Narrating the Self
Bachelor's Program in Anthropology, University of Amsterdam
Course year: 2008-2009


Brief course description and rationale

A major 'chunk' of the data gathered during ethnographic research projects usually consists of stories told by our interlocutors in the field (our 'informants'). These stories are of immense value to us because through narrative people give shape to, and make sense of, their lives and tell us where they position themselves in the moral order. Furthermore, in and through storytelling people structure, comment on, and assert agency over their lived experiences and by doing so, construct a self. The subject of much debate in philosophy, psychology and the social sciences, the notion of the self is still upheld by many, albeit while emphasizing the fragmented, locally constructed nature of the self. One of the concerns in this course, therefore, will be to assess the theoretical value of the notion of the self in narrative analysis.

More generally, this course wishes to explore the so-called (micro-)politics of storytelling and to understand how storytelling works as the interface between self and society, between the subject and social structure. Issues of agency and structure will often take center stage as we will see that form and content of narratives, cultural norms and values, and power relations are mutually constitutive.

Some familiarity with literature on narrative and storytelling will, of course, facilitate the critical assessment of assigned readings and participation in classroom discussion.





dr. Vincent A. de Rooij (see Blackboard for contact info)

Time & place

Monday 10:00 - 13:00 hrs; Room: Spinhuis, Room 001


Class attendance is obligatory. If you must miss class for any reason, I expect you to notify me in advance by e-mail or telephone. Students who miss more than two meetings may be excluded from the course.


Students are expected to actively participate in discussing the assigned weekly readings. Active involvement in class meetings will reflect positively on your final grade.


Assignments are due at 5 PM on the Friday prior to the Monday meeting.
Please do not submit your work by e-mail but post it on the general discussion board on Blackboard. And please do not send the assignment as an attached Word (or other format) file but, instead, paste your review in the body of your post to the board.
The weekly coursework will consist of brief reviews (appr. 200 words) of required readings or data collection assignments. In the review, give a very brief summary of the main argument of the reading(s), and discuss its strengths and weaknesses. The reviews will be graded, and the average grade for the reviews will make up 30% of the final grade.
The final paper (see below) will make up the remaining 70% of the grade.
Late assignments will have 1 point deducted for each day past the deadline.

Final paper

The final paper (appr. 6000 words) makes up 70% of the final grade. The deadline for the final paper is Friday 26 June 2009, 17:00 hrs.
Late submissions will have 1 point deducted for each day past the deadline. 

Before submitting your paper, make sure to insert page numbering. Tables, figures, and photos in the text should be numbered (Table|Figure|Photo 1,2,.,.) and have a descriptive caption. Also, check your spelling and bibliographic references. The paper should have a title page containing the title of the paper, your name and student number, the name of the course and the name of the course instructor, and, finally, the date of submission. For in-text citations and the list of bibliographic references at the end of the paper, use your preferred style but make sure to apply it in a rigorous and consistent manner.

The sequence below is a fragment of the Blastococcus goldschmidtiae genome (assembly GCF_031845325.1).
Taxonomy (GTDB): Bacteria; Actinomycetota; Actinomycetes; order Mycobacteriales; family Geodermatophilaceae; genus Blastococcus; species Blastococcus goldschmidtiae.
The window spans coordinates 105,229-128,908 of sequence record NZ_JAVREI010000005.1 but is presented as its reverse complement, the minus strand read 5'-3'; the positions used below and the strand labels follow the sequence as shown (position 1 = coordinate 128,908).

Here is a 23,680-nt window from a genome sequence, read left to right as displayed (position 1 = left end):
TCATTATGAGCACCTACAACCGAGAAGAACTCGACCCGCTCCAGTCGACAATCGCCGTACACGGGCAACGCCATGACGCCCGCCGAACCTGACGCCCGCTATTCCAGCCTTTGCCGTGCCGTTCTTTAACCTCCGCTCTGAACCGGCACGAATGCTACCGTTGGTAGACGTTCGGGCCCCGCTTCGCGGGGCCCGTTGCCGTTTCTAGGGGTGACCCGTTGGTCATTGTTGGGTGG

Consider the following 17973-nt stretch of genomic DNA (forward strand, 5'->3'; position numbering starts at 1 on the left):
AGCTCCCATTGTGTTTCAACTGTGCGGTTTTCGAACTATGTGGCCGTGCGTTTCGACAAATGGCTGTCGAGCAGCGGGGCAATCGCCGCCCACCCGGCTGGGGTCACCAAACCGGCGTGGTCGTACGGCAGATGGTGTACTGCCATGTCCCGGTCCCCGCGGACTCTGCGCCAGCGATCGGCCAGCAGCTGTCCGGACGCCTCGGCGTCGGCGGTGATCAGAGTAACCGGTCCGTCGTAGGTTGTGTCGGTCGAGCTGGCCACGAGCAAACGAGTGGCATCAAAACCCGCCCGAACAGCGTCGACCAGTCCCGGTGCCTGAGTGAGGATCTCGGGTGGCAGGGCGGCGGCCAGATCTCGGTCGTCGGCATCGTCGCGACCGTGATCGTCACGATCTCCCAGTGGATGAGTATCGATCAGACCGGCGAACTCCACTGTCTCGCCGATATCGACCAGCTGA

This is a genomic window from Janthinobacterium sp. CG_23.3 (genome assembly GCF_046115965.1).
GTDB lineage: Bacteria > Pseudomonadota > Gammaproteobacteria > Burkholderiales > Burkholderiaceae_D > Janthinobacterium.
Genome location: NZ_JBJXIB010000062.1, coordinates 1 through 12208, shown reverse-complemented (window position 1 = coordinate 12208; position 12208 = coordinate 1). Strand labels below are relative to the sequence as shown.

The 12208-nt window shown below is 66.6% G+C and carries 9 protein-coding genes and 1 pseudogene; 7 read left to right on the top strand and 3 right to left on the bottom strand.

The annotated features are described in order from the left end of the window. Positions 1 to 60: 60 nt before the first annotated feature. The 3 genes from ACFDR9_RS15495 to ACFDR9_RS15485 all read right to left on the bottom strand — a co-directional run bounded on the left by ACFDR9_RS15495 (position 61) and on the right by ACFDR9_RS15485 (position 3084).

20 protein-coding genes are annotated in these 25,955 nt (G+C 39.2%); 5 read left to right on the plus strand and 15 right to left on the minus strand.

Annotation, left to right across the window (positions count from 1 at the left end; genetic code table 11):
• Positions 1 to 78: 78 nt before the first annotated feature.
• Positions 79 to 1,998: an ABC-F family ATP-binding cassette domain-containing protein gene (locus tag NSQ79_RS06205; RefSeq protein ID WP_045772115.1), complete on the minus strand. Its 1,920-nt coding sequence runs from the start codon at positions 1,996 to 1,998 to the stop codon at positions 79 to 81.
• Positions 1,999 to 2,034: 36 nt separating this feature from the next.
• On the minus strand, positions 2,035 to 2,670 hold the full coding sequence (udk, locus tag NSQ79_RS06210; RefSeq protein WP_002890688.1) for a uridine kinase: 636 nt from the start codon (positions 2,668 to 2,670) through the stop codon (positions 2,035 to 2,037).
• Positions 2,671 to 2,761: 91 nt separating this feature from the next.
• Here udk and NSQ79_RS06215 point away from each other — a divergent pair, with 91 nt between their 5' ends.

The final paper must be submitted by e-mail to the following address:
All papers sent to this address will be checked on traces of plagiarism. If you are found guilty of plagiarism, you will receive a failing grade (or no grade at all), and you may be subject to further disciplinary action. 
Plagiarism is a form of theft, deception, and fraud. It may be committed knowingly and deliberately but in many cases it is the tragic result of sloppiness, time pressure, or simply of not knowing what plagiarism is and why it is wrong. Please read the UvA info page on the subject and consult the following webpages that explain what plagiarism is, why it is wrong, and how to avoid it.

Course schedule (subject to revision)

Week & Date Topic Assignment Readings
1  [2 February] Introduction prepare a brief statement explaining your interest in, and expectations of the course ---
2  [9 February] The study of life stories I review of Linde 1993, Ch 4 Linde 1993, Chs 1-4
3  [16 February] The study of life stories II review of Linde 1993, Ch 5, 6, or 7

Linde 1993, Chs 5-8

4  [23 February]   literature research  
5 [2 March] Notions of the Self

topic & research queston for final paper

review of Holstein & Gubrium 2000, Ch 2,3, 4 or 5

Holstein & Gubrium 2000, Chs 1-5 (& reread Linde 1993, Ch 4)
6  [9 March] The construction of the Self in everyday life

annotated bibliography for final paper

review of Holstein & Gubrium 2000, Ch 6, 7, 8, 9, or 10

Holstein & Gubrium 2000, Chs 6-10
7  [16 March] Everyday storytelling I: Features & characteristics

review of Ochs & Capps 2001, Chs 1-4

Ochs & Capps 2001, Chs 1-4
8  [23 March, Exam period]  

doing research &

9  [30 March] Everyday storytelling II: Looking beyond the surface

review of Ochs & Capps 2001, Chs 5-8

Ochs & Capps 2001, Chs 5-8
10  [6 April]   doing research &
11  [13 April, Easter Monday]  

doing research &

12 [20 April] The politics of storytelling review of Jackson 2002, excerpts
Jackson 2002, excerpts
13 [27 April] writing
14 [4 May] writing
15 [11 May] First draft due date hand in & present first draft final paper


16 [18 May] The Self from a cross-cultural perspective review of one of the readings selected articles (tba)
17 [25 May] Constructing the Self in cyberspace review of one of the readings selected articles (tba)
18 [1 June, Pentecost]      
19 [8 June] Discussing main themes of the course formulate one or more points of discussion  
26 June, 17:00 hrs Final paper due date


Required and recommended readings



Jackson, Michael. 2002. The politics of storytelling: Violence, transgression and intersubjectivity. Copenhagen: Museum Tusculanum Press. [excerpts]